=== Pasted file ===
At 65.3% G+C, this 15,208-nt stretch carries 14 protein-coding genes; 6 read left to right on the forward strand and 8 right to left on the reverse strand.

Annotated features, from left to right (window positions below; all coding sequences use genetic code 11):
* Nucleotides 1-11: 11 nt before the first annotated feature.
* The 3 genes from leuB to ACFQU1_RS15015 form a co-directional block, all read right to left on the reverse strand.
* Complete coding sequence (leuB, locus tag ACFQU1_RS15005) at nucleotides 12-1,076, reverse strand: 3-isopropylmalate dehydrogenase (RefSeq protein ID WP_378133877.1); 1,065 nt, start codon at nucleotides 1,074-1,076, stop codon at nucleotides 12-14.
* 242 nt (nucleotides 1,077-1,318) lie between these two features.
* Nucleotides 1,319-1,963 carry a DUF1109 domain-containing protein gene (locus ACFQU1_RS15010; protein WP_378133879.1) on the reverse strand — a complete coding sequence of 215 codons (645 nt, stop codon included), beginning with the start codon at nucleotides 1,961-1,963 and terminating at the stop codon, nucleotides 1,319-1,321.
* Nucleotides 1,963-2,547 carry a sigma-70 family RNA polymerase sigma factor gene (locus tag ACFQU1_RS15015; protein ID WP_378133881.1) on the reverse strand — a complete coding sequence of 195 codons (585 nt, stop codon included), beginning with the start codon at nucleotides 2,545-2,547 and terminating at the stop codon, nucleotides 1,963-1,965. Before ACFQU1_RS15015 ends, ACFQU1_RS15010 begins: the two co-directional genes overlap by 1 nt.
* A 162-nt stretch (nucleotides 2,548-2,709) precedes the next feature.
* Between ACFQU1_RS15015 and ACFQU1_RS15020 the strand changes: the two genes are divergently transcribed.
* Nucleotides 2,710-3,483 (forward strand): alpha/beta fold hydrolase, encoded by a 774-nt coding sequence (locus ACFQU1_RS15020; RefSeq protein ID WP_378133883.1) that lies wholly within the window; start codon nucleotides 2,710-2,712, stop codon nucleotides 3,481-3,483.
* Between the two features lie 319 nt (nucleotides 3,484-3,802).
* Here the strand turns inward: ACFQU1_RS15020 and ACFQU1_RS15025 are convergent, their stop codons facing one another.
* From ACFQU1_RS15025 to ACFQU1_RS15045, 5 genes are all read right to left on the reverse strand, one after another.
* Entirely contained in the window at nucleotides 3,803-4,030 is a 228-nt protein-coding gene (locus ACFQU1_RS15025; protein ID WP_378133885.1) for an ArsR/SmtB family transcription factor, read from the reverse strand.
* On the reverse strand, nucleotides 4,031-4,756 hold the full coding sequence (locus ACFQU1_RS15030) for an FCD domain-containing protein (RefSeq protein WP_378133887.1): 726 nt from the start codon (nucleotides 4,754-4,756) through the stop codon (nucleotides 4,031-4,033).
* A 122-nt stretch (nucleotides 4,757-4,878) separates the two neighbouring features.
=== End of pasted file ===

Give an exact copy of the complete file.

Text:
At 65.3% G+C, this 15,208-nt stretch carries 14 protein-coding genes; 6 read left to right on the forward strand and 8 right to left on the reverse strand.

Annotated features, from left to right (window positions below; all coding sequences use genetic code 11):
* Nucleotides 1-11: 11 nt before the first annotated feature.
* The 3 genes from leuB to ACFQU1_RS15015 form a co-directional block, all read right to left on the reverse strand.
* Complete coding sequence (leuB, locus tag ACFQU1_RS15005) at nucleotides 12-1,076, reverse strand: 3-isopropylmalate dehydrogenase (RefSeq protein ID WP_378133877.1); 1,065 nt, start codon at nucleotides 1,074-1,076, stop codon at nucleotides 12-14.
* 242 nt (nucleotides 1,077-1,318) lie between these two features.
* Nucleotides 1,319-1,963 carry a DUF1109 domain-containing protein gene (locus ACFQU1_RS15010; protein WP_378133879.1) on the reverse strand — a complete coding sequence of 215 codons (645 nt, stop codon included), beginning with the start codon at nucleotides 1,961-1,963 and terminating at the stop codon, nucleotides 1,319-1,321.
* Nucleotides 1,963-2,547 carry a sigma-70 family RNA polymerase sigma factor gene (locus tag ACFQU1_RS15015; protein ID WP_378133881.1) on the reverse strand — a complete coding sequence of 195 codons (585 nt, stop codon included), beginning with the start codon at nucleotides 2,545-2,547 and terminating at the stop codon, nucleotides 1,963-1,965. Before ACFQU1_RS15015 ends, ACFQU1_RS15010 begins: the two co-directional genes overlap by 1 nt.
* A 162-nt stretch (nucleotides 2,548-2,709) precedes the next feature.
* Between ACFQU1_RS15015 and ACFQU1_RS15020 the strand changes: the two genes are divergently transcribed.
* Nucleotides 2,710-3,483 (forward strand): alpha/beta fold hydrolase, encoded by a 774-nt coding sequence (locus ACFQU1_RS15020; RefSeq protein ID WP_378133883.1) that lies wholly within the window; start codon nucleotides 2,710-2,712, stop codon nucleotides 3,481-3,483.
* Between the two features lie 319 nt (nucleotides 3,484-3,802).
* Here the strand turns inward: ACFQU1_RS15020 and ACFQU1_RS15025 are convergent, their stop codons facing one another.
* From ACFQU1_RS15025 to ACFQU1_RS15045, 5 genes are all read right to left on the reverse strand, one after another.
* Entirely contained in the window at nucleotides 3,803-4,030 is a 228-nt protein-coding gene (locus ACFQU1_RS15025; protein ID WP_378133885.1) for an ArsR/SmtB family transcription factor, read from the reverse strand.
* On the reverse strand, nucleotides 4,031-4,756 hold the full coding sequence (locus ACFQU1_RS15030) for an FCD domain-containing protein (RefSeq protein WP_378133887.1): 726 nt from the start codon (nucleotides 4,754-4,756) through the stop codon (nucleotides 4,031-4,033).
* A 122-nt stretch (nucleotides 4,757-4,878) separates the two neighbouring features.